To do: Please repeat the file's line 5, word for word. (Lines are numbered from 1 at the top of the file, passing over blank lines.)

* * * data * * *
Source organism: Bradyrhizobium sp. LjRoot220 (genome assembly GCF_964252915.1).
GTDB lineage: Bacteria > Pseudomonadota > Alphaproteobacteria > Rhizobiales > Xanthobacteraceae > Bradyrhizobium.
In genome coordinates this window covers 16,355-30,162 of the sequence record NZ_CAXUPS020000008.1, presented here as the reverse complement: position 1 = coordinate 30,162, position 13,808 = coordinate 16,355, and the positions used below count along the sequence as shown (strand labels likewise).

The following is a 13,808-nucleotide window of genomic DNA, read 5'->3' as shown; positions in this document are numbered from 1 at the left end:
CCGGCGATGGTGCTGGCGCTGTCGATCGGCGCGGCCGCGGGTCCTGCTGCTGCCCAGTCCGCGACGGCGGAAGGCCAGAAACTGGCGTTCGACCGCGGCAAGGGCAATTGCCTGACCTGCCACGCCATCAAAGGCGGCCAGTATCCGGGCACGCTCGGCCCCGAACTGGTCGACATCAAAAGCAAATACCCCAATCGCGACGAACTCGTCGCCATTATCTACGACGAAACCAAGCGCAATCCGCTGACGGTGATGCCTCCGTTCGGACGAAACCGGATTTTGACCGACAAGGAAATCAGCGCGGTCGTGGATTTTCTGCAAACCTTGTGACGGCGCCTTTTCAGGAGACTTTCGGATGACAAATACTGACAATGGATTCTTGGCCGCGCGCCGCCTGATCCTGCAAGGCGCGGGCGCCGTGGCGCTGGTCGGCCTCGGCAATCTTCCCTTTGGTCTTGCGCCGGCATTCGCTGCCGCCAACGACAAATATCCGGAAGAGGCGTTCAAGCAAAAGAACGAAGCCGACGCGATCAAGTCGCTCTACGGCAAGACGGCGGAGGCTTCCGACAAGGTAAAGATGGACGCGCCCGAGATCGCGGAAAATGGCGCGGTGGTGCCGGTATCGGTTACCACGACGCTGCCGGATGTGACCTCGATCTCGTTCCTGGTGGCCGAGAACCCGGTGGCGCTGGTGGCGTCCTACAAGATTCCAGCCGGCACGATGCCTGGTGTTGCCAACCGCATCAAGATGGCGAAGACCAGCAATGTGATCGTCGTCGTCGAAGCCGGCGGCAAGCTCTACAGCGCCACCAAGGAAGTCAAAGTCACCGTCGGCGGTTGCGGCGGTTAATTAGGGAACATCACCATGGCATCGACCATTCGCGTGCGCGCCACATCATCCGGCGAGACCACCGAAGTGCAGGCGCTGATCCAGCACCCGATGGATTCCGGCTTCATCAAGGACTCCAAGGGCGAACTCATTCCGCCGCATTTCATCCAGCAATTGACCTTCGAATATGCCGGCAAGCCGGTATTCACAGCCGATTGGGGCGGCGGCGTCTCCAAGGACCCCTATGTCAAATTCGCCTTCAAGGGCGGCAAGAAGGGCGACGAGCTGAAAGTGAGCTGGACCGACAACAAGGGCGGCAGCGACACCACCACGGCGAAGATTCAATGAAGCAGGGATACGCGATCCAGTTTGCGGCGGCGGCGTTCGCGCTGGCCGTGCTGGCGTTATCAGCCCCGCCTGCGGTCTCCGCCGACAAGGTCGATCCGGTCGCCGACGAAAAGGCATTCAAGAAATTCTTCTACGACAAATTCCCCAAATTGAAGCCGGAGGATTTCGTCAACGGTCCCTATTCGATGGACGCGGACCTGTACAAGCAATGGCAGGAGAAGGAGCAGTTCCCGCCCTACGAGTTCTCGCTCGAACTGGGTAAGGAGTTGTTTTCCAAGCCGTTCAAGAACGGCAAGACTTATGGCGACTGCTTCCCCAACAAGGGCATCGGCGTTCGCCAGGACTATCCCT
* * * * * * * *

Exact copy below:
CCGGCGATGGTGCTGGCGCTGTCGATCGGCGCGGCCGCGGGTCCTGCTGCTGCCCAGTCCGCGACGGCGGAAGGCCAGAAACTGGCGTTCGACCGCGGCAAGGGCAATTGCCTGACCTGCCACGCCATCAAAGGCGGCCAGTATCCGGGCACGCTCGGCCCCGAACTGGTCGACATCAAAAGCAAATACCCCAATCGCGACGAACTCGTCGCCATTATCTACGACGAAACCAAGCGCAATCCGCTGACGGTGATGCCTCCGTTCGGACGAAACCGGATTTTGACCGACAAGGAAATCAGCGCGGTCGTGGATTTTCTGCAAACCTTGTGACGGCGCCTTTTCAGGAGACTTTCGGATGACAAATACTGACAATGGATTCTTGGCCGCGCGCCGCCTGATCCTGCAAGGCGCGGGCGCCGTGGCGCTGGTCGGCCTCGGCAATCTTCCCTTTGGTCTTGCGCCGGCATTCGCTGCCGCCAACGACAAATATCCGGAAGAGGCGTTCAAGCAAAAGAACGAAGCCGACGCGATCAAGTCGCTCTACGGCAAGACGGCGGAGGCTTCCGACAAGGTAAAGATGGACGCGCCCGAGATCGCGGAAAATGGCGCGGTGGTGCCGGTATCGGTTACCACGACGCTGCCGGATGTGACCTCGATCTCGTTCCTGGTGGCCGAGAACCCGGTGGCGCTGGTGGCGTCCTACAAGATTCCAGCCGGCACGATGCCTGGTGTTGCCAACCGCATCAAGATGGCGAAGACCAGCAATGTGATCGTCGTCGTCGAAGCCGGCGGCAAGCTCTACAGCGCCACCAAGGAAGTCAAAGTCACCGTCGGCGGTTGCGGCGGTTAATTAGGGAACATCACCATGGCATCGACCATTCGCGTGCGCGCCACATCATCCGGCGAGACCACCGAAGTGCAGGCGCTGATCCAGCACCCGATGGATTCCGGCTTCATCAAGGACTCCAAGGGCGAACTCATTCCGCCGCATTTCATCCAGCAATTGACCTTCGAATATGCCGGCAAGCCGGTATTCACAGCCGATTGGGGCGGCGGCGTCTCCAAGGACCCCTATGTCAAATTCGCCTTCAAGGGCGGCAAGAAGGGCGACGAGCTGAAAGTGAGCTGGACCGACAACAAGGGCGGCAGCGACACCACCACGGCGAAGATTCAATGAAGCAGGGATACGCGATCCAGTTTGCGGCGGCGGCGTTCGCGCTGGCCGTGCTGGCGTTATCAGCCCCGCCTGCGGTCTCCGCCGACAAGGTCGATCCGGTCGCCGACGAAAAGGCATTCAAGAAATTCTTCTACGACAAATTCCCCAAATTGAAGCCGGAGGATTTCGTCAACGGTCCCTATTCGATGGACGCGGACCTGTACAAGCAATGGCAGGAGAAGGAGCAGTTCCCGCCCTACGAGTTCTCGCTCGAACTGGGTAAGGAGTTGTTTTCCAAGCCGTTCAAGAACGGCAAGACTTATGGCGACTGCTTCCCCAACAAGGGCATCGGCGTTCGCCAGGACTATCCCT